Halloween is typically full of enjoyable spooky situations but, sometimes, they go wrong, especially when pets are involved. Your curious four-legged friend may get up to no good during this frightening holiday and create a Halloween horror worthy of a top-rated Netflix spot. If your pet encounters an emergency situation this holiday, trust that your Pet Emergency Clinic and Referral Center team has your back. Following are the five contenders for the most common Halloween emergencies we see at our hospital.

#1: Your entire chocolate stash ended up in your pet’s stomach—wrappers and all

Chocolate is a huge Halloween hit among children, adults—and dogs. While pets can tolerate white chocolate treats well, dark chocolate or desserts made with baker’s chocolate pose a real threat. In general, the darker the chocolate, the more toxic. Mild signs (e.g., vomiting, diarrhea, excessive thirst) may be seen in dogs who ingest 20 milligrams of methylxanthines (i.e., caffeine and theobromine) per kilogram of body weight. Cardiac issues may be seen at 40 to 50 milligrams per kilogram, while seizures may occur at doses higher than 60 milligram per kilogram. To clarify, one ounce of milk chocolate per pound of body weight is a potentially lethal dose in dogs. If you’re unsure whether your pooch ate a deadly amount of chocolate, or to expect only vomiting and diarrhea, use Merck’s chocolate toxicity calculator, or contact our animal emergency hospital. 

If your pet sneaks into your chocolate stash, don’t forget the wrappers. Pets typically swallow, rather than unwrap, foil and plastic wrappers, which can stick together to form an immovable ball in your pet’s gastrointestinal tract. Also, pets who eat packs of chocolate-covered raisins should head to the Pet Emergency Clinic and Referral Center straightaway, as the chocolate, raisins, and wrappers pack a triple toxic threat.

#2: Your pet’s costume was more dangerous than delightful

Although a furry pirate, cowboy, or stegosaurus is an adorable sight, pet costumes can cause all manner of casualties if they do not fit properly. Too-tight costumes can restrict breathing, vision, and movement, and can choke your pet if the outfit slips and slides. Buttons, ties, and other dangling decorations can easily be chewed off, leading to a potential foreign body obstruction that requires emergency surgery. When in doubt whether your furry pal can handle a Halloween costume, stick to a flashy collar or bandana to show off their holiday spirit.

#3: Your pet gobbled down your sugar-free candies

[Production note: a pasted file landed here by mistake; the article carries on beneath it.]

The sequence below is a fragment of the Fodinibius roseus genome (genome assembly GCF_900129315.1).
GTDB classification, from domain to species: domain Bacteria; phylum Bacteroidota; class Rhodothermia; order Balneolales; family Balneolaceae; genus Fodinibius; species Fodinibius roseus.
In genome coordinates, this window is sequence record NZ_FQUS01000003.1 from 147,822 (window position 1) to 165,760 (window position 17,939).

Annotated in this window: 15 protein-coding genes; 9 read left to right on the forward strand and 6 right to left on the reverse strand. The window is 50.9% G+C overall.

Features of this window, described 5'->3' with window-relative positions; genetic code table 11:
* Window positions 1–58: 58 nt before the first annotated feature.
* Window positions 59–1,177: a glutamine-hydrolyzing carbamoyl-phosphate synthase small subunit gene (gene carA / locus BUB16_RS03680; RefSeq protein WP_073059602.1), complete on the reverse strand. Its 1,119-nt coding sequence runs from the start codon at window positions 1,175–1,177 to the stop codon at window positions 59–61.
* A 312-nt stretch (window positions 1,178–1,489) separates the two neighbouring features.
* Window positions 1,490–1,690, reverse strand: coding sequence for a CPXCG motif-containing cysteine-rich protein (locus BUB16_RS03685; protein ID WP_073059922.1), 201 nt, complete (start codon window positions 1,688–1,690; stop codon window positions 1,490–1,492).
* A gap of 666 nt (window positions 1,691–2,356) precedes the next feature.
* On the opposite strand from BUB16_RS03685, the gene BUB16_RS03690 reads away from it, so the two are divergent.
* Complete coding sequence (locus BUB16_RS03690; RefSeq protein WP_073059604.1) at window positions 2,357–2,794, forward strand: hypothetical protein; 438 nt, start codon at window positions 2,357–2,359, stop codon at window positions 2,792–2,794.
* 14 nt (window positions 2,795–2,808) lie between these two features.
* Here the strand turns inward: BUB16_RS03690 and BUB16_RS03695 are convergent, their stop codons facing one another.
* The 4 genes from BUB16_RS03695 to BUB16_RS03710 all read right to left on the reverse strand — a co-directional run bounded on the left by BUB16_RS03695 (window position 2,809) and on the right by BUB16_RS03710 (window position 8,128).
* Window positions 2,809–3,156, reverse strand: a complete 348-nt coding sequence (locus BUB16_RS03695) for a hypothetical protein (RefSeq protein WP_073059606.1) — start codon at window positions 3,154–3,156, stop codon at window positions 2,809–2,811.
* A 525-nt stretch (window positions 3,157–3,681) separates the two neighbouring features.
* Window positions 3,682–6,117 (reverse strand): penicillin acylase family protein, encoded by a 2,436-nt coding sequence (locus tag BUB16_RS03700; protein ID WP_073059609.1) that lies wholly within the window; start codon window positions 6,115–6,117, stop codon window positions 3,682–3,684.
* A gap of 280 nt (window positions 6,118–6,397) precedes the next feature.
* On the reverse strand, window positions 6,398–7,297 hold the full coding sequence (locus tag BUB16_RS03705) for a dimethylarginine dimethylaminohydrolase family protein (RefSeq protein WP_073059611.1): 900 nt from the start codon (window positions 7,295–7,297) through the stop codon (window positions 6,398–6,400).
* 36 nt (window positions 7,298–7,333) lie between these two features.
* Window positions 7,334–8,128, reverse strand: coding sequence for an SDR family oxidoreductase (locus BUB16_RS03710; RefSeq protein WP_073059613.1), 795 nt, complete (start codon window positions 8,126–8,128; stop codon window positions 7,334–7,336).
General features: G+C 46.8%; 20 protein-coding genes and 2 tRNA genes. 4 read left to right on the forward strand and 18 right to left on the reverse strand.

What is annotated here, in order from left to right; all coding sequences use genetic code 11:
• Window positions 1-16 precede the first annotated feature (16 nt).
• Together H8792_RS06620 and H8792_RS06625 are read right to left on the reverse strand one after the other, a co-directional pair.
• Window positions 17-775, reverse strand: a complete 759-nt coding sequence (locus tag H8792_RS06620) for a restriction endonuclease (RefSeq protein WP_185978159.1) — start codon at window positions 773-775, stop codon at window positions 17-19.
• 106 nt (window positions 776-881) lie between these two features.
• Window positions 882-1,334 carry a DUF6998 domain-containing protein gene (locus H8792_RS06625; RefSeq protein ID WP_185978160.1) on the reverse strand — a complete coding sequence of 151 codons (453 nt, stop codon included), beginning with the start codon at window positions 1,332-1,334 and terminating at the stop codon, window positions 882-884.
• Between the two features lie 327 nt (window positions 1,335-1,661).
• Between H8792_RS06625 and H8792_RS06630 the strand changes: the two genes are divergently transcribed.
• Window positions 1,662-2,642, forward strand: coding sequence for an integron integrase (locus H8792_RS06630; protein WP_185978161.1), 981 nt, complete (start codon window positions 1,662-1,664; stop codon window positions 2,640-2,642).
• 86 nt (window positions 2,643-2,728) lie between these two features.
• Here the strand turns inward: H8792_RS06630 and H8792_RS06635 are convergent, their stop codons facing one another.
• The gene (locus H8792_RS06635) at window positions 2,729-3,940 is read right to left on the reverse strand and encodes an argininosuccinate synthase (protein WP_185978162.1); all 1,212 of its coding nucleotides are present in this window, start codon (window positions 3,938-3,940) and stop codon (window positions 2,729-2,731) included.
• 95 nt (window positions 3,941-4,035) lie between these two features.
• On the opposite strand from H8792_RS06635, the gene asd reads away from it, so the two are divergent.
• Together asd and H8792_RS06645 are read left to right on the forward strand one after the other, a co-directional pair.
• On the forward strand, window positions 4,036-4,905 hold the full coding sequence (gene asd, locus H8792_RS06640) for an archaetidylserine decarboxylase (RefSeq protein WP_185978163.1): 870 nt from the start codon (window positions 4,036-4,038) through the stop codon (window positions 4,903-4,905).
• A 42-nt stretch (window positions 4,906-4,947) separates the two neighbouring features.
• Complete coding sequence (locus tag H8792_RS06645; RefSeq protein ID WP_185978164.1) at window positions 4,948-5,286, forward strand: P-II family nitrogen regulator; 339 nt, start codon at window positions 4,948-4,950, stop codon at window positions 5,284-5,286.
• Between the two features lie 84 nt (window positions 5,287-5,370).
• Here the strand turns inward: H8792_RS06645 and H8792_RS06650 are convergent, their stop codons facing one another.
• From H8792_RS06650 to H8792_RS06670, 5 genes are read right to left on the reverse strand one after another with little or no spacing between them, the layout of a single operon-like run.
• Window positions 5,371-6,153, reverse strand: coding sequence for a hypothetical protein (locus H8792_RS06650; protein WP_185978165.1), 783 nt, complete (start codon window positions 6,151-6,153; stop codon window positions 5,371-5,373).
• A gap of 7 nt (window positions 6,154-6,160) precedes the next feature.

Sugar-free means healthy, right? In your dog’s case, sugar-free can mean deadly. Xylitol is a common sugar substitute frequently found in sugar-free candy and gum, and this sweet substance can cause a dangerous drop in your pet’s blood sugar and lead to liver failure. Xylitol toxicity signs can develop up to 30 minutes after ingestion, but also can be delayed for 12 hours or more, which is the case with some sugar-free gums. If your dog exhibits weakness, vomiting, ataxia, or seizures after sneaking into your candy stash, they may have eaten sugar-free candies and require immediate care.

#4: Your sneaky pet slipped out the door and was hit by a car

While this year you may not be continuously opening your door for trick-or-treaters, your pet may still have ample opportunity to slip outside. Reflective collars and harnesses can help highlight your pet after dark, and drivers should be on high Halloween alert to watch for costumed goblins and ghouls, but accidents happen all too often. Your beloved pet may get struck by a car, requiring first aid prior to heading to the Pet Emergency Clinic and Referral Center. If you’re unsure how to safely handle your injured pet, call us for advice. 

#5: Your pet found your Halloween decor irresistible

Halloween decor is almost as enticing to pets as Christmas trees, and can lead to as many health hazards. Corn stalks and pumpkins can become moldy and cause neurologic issues in pets who eat them, because of aflatoxin exposure. Corn cobs, pumpkin stems, candles, batteries, fake cobwebs, and glow sticks can be intriguing chew toys, but may lead to a gastrointestinal obstruction. If your furry pal is too curious for their own good, ensure you block their access to your holiday decor. 

Pets get into all sorts of mischief throughout the year, but their inquisitive nature kicks into high gear on Halloween. Surrounded by intriguing decorations, costumes, and treats, your furry pal is more at risk for trouble. If you wonder whether your pet is seriously ill, or has experienced one of the five common Halloween hazards above, call us. You can always count on the Pet Emergency Clinic and Referral Center to provide urgent treatment.